Paper #2 - Describe aspects of human development from a subculture characterizing a type of diverse group found in the US.

Paper #3 - Elaborate on best practice for intercultural competence in a facility devoted to an aspect of human development.

The Fourth Edition of the Publication Manual of the American Psychological Association will be used as a guide to format the papers. Due dates fall at the ends of each succeeding full month during the semester (January, February, March).

Grade Analysis:

A 100 B 86 C 76 D 66

A- 93 B- 83 C- 73 D- 63

B+ 89 C+ 79 D+ 69 F below 60

Letter grades are computed at the equivalent numerical scores from the above scale when deriving grades.


Exam #1 Written questions ......10%

Exam #2 Self assessment ........10% GRADE

Exam #3 Essay questions ........10% PERCENTAGES

Final Exam Written questions ...10%

Presentation Grade ..............30%

Written Assignments (papers) ....30%




Name of Presenter: Topic:

What were the main points presented?




Use some adjectives to describe the kinesthetics.



Characterize the vocal quality.



Was the topic well-introduced and concluded?


Rate the examples/visual aids used to illustrate the topic.




What strengths in oral presentation were observed?




What suggestions could improve oral presentation skills?





_____________________________________________________________________________________Name of Presenter: Topic:

What were the main points presented?




Use some adjectives to describe the kinesthetics.



Characterize the vocal quality.



Was the topic well introduced and concluded.


Rate the examples/visual aids used to illustrate the topic.




What strengths in oral presentation were observed?




What suggestions could improve oral presentation skills?








TOPIC OF PANEL DISCUSSION:___________________________________________________________


________________________________________________________________________________________ Name of Presenter: Topic:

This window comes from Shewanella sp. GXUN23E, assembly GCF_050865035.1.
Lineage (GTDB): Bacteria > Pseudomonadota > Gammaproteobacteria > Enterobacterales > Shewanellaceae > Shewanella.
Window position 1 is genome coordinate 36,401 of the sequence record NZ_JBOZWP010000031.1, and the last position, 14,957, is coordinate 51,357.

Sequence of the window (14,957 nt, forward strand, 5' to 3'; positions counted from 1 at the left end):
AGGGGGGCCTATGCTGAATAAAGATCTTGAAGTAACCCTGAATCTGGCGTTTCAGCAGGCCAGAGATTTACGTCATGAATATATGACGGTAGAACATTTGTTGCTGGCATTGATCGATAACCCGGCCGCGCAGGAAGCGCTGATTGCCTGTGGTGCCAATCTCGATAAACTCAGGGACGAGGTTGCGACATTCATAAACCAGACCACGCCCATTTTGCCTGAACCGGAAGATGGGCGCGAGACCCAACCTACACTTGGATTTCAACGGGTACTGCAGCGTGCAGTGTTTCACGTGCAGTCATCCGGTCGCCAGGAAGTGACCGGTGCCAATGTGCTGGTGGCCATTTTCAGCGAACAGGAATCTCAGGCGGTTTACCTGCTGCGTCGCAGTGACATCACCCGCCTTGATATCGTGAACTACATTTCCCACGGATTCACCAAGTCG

What were the main points presented?






What strengths in oral presentation were observed?






What suggestions could improve oral presentation skills?




Rate on a scale from 1 thru 4 with 1 being "Strongly agree",

2 - "moderately agree", 3 - "moderately disagree", 4 - "strongly disagree"


1. My presentation was effective in teaching the topic........._________

2. I would make the presentation this way again................_________

3. The class seemed interested in my presentation.............._________

4. The material had a high degree of complexity, making it

difficult for the audience to understand...................._________

5. Some people in the audience lost interest .................._________

6. I prefer to lecture more than do hands-on..................._________

7. I did not summarize the content well........................_________

8. The presentation was highly entertaining...................._________

9. My style encourages questions and participation............._________

10. I encouraged new viewpoints and opinions...................._________

11. Some important points in the topic were not presented......._________

12. I conveyed a thorough knowledge of the subject material....._________

13. I usually do better in presentations........................_________

14. I was very nervous before the presentation.................._________

15. The topic I presented was boring............................_________

16. I have learned several good teaching techniques............._________

17. I hate watching presentations..............................._________

18. Practice is important in learning to present to groups......_________

19. I had some significant problems that interfered with

the quality of our presentation............................._________

20. I prefer to receive a grade for my presentation rather than

the self-assessment......................................._________


GENERAL QUESTIONS (please use additional paper)


1. What specific skills did you learn during your preparation as well as presentation?

2. How did you generate the idea for the presentation?

3. What steps did you take in planning the session?

4. How did you estimate the time for the presentation?

5. In what specific ways do you deal with stress and anxiety related to

class presentations?

6. Derive a new and creative way you might present information in class.

7. List 3 field trips you [might] plan on taking with your students or clients.

8. Describe your best assets in oral communication skills.

9. Name 2 areas of possible improvement in your oral communication.

10. How can this course better facilitate your learning oral communication skills?